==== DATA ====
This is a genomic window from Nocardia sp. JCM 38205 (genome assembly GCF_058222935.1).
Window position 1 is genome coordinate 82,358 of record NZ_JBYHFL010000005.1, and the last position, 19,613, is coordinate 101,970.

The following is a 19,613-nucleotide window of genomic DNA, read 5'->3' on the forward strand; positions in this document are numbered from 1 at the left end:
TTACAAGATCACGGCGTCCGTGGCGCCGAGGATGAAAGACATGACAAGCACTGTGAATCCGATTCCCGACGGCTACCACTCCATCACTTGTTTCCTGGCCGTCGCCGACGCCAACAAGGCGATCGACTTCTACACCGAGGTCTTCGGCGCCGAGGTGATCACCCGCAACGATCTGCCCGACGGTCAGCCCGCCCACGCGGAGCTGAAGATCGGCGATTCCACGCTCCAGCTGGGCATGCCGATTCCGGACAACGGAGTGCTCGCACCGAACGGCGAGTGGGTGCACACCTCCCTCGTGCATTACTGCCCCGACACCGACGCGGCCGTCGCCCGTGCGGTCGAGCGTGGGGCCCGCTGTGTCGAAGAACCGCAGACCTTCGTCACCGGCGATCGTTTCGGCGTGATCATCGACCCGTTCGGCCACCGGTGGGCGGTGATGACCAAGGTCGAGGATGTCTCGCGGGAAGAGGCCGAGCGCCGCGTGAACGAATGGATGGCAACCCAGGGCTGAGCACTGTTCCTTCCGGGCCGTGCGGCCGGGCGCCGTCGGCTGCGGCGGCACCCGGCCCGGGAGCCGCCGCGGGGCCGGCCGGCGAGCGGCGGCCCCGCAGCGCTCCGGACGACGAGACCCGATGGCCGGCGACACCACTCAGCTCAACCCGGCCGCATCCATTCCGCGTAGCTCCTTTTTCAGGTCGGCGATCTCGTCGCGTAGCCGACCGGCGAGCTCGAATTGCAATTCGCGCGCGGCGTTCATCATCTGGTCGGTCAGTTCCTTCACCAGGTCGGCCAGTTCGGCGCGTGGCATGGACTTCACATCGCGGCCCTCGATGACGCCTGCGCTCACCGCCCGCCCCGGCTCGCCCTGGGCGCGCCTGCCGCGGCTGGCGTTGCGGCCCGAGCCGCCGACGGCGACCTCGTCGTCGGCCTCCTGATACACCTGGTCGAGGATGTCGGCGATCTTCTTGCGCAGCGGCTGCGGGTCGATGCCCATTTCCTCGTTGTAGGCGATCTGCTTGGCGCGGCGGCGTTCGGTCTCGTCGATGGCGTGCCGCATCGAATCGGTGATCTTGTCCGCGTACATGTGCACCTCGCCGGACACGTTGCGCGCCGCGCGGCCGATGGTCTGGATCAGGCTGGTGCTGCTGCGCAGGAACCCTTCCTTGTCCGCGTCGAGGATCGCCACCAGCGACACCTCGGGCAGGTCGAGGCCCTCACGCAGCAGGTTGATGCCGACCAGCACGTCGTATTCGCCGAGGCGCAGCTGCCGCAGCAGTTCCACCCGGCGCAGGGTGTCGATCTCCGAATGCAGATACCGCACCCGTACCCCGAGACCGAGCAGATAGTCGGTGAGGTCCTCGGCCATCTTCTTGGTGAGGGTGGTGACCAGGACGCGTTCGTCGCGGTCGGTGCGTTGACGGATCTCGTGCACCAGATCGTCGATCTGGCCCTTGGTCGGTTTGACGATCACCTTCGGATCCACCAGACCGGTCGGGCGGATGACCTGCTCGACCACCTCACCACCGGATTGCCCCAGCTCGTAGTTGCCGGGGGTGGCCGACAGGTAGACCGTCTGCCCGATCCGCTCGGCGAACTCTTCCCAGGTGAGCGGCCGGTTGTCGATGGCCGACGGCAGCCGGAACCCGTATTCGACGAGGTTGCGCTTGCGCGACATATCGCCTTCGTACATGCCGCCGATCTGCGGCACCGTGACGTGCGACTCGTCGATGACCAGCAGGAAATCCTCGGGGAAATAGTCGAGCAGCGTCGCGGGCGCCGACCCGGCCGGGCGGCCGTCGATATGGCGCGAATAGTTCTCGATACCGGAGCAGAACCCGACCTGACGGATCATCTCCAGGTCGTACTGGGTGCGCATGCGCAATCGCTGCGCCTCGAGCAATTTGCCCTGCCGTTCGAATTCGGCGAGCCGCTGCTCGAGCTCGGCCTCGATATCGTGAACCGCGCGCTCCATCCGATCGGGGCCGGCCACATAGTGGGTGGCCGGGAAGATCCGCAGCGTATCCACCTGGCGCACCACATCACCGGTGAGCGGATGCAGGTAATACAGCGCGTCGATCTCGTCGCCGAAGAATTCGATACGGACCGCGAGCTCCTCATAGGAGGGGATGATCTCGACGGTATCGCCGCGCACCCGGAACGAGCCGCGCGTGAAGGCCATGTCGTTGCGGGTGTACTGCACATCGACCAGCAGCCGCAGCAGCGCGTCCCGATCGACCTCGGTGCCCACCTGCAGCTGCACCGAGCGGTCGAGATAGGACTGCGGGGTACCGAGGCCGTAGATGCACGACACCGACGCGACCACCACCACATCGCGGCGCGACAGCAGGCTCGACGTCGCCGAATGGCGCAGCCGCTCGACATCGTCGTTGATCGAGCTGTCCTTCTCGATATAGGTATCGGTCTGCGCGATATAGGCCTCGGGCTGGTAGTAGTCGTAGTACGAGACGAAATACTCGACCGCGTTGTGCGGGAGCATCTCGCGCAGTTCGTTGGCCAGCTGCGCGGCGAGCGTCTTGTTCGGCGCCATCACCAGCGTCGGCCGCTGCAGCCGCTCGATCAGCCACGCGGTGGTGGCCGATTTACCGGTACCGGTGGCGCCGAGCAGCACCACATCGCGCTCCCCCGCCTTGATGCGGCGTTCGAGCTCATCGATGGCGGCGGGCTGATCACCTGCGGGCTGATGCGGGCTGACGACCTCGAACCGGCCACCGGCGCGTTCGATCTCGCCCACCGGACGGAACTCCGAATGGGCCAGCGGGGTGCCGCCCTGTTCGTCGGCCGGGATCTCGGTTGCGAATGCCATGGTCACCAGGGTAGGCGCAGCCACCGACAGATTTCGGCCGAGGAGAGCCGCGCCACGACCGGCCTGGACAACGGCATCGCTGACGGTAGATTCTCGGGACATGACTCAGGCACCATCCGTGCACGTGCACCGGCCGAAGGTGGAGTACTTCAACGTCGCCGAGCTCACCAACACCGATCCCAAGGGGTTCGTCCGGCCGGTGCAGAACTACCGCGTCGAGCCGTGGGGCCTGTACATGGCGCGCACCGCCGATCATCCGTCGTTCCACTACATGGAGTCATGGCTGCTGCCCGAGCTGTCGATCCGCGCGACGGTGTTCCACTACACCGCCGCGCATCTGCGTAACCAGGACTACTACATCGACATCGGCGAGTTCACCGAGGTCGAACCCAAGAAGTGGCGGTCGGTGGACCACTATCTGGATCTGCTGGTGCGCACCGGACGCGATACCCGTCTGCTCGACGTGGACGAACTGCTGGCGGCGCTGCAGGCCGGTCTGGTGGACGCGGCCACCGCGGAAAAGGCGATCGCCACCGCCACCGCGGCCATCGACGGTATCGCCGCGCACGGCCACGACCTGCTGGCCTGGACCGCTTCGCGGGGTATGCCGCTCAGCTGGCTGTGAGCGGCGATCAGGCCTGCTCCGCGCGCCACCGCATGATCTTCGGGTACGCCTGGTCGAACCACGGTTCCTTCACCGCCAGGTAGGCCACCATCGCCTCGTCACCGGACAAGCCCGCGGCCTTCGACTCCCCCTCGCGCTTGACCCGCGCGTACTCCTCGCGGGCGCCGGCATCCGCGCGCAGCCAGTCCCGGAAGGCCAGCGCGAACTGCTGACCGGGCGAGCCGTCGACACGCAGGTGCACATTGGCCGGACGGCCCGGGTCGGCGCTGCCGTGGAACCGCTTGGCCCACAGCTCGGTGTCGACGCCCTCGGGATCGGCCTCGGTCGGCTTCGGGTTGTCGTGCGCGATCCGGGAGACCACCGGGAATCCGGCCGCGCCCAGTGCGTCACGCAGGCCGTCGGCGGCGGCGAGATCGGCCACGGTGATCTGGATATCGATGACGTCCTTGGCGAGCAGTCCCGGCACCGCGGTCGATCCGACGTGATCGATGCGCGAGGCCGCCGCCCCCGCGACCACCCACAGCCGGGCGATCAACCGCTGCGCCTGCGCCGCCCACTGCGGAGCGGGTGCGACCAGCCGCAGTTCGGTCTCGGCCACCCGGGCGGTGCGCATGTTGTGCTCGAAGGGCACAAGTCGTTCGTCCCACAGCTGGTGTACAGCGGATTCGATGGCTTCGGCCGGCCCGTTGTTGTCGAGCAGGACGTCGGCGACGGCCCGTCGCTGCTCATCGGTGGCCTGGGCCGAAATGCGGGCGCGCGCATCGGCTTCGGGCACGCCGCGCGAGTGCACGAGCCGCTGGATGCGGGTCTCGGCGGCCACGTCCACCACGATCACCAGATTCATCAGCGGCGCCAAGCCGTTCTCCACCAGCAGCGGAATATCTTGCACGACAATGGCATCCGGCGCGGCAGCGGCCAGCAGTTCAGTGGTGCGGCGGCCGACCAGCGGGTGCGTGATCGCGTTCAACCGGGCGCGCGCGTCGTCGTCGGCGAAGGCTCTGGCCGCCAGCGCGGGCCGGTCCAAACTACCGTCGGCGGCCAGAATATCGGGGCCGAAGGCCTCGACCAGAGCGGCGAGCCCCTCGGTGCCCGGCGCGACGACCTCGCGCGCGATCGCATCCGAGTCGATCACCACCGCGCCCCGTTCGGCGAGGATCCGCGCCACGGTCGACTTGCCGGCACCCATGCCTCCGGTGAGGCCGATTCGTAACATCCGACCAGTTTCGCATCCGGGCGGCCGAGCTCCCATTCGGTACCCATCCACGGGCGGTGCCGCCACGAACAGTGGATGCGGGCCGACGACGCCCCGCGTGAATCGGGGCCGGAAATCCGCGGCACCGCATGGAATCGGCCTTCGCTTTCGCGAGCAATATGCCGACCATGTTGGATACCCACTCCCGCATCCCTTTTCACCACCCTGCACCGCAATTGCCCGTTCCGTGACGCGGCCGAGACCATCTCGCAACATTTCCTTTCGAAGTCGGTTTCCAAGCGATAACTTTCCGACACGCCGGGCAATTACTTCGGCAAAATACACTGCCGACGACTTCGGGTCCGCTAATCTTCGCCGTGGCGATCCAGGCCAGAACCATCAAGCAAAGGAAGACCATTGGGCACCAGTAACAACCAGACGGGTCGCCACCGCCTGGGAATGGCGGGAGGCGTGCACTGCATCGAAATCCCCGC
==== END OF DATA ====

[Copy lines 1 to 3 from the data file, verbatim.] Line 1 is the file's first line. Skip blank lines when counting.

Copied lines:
This is a genomic window from Nocardia sp. JCM 38205 (genome assembly GCF_058222935.1).
Window position 1 is genome coordinate 82,358 of record NZ_JBYHFL010000005.1, and the last position, 19,613, is coordinate 101,970.

The following is a 19,613-nucleotide window of genomic DNA, read 5'->3' on the forward strand; positions in this document are numbered from 1 at the left end: